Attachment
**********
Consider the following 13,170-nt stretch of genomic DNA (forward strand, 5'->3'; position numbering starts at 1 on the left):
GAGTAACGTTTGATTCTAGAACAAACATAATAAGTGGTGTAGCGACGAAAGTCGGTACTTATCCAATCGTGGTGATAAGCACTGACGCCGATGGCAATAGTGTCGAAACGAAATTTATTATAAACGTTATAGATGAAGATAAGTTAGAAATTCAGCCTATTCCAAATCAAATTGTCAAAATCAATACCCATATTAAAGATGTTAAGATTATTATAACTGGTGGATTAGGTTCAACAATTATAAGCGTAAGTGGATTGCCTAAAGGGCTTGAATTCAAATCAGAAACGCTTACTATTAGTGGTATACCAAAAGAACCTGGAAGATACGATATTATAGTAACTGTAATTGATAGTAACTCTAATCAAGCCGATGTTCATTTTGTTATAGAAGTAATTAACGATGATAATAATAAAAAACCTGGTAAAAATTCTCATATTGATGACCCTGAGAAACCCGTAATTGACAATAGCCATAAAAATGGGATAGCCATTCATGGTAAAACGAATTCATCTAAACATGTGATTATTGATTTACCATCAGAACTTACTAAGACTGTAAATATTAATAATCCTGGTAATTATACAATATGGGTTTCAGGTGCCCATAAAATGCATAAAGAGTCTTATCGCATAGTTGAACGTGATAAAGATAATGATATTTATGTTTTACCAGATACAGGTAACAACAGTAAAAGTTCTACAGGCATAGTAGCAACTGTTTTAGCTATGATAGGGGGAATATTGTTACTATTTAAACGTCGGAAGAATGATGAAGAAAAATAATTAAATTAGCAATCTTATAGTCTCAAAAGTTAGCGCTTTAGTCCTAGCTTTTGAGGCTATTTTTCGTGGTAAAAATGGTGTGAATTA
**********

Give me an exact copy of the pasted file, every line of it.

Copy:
Consider the following 13,170-nt stretch of genomic DNA (forward strand, 5'->3'; position numbering starts at 1 on the left):
GAGTAACGTTTGATTCTAGAACAAACATAATAAGTGGTGTAGCGACGAAAGTCGGTACTTATCCAATCGTGGTGATAAGCACTGACGCCGATGGCAATAGTGTCGAAACGAAATTTATTATAAACGTTATAGATGAAGATAAGTTAGAAATTCAGCCTATTCCAAATCAAATTGTCAAAATCAATACCCATATTAAAGATGTTAAGATTATTATAACTGGTGGATTAGGTTCAACAATTATAAGCGTAAGTGGATTGCCTAAAGGGCTTGAATTCAAATCAGAAACGCTTACTATTAGTGGTATACCAAAAGAACCTGGAAGATACGATATTATAGTAACTGTAATTGATAGTAACTCTAATCAAGCCGATGTTCATTTTGTTATAGAAGTAATTAACGATGATAATAATAAAAAACCTGGTAAAAATTCTCATATTGATGACCCTGAGAAACCCGTAATTGACAATAGCCATAAAAATGGGATAGCCATTCATGGTAAAACGAATTCATCTAAACATGTGATTATTGATTTACCATCAGAACTTACTAAGACTGTAAATATTAATAATCCTGGTAATTATACAATATGGGTTTCAGGTGCCCATAAAATGCATAAAGAGTCTTATCGCATAGTTGAACGTGATAAAGATAATGATATTTATGTTTTACCAGATACAGGTAACAACAGTAAAAGTTCTACAGGCATAGTAGCAACTGTTTTAGCTATGATAGGGGGAATATTGTTACTATTTAAACGTCGGAAGAATGATGAAGAAAAATAATTAAATTAGCAATCTTATAGTCTCAAAAGTTAGCGCTTTAGTCCTAGCTTTTGAGGCTATTTTTCGTGGTAAAAATGGTGTGAATTA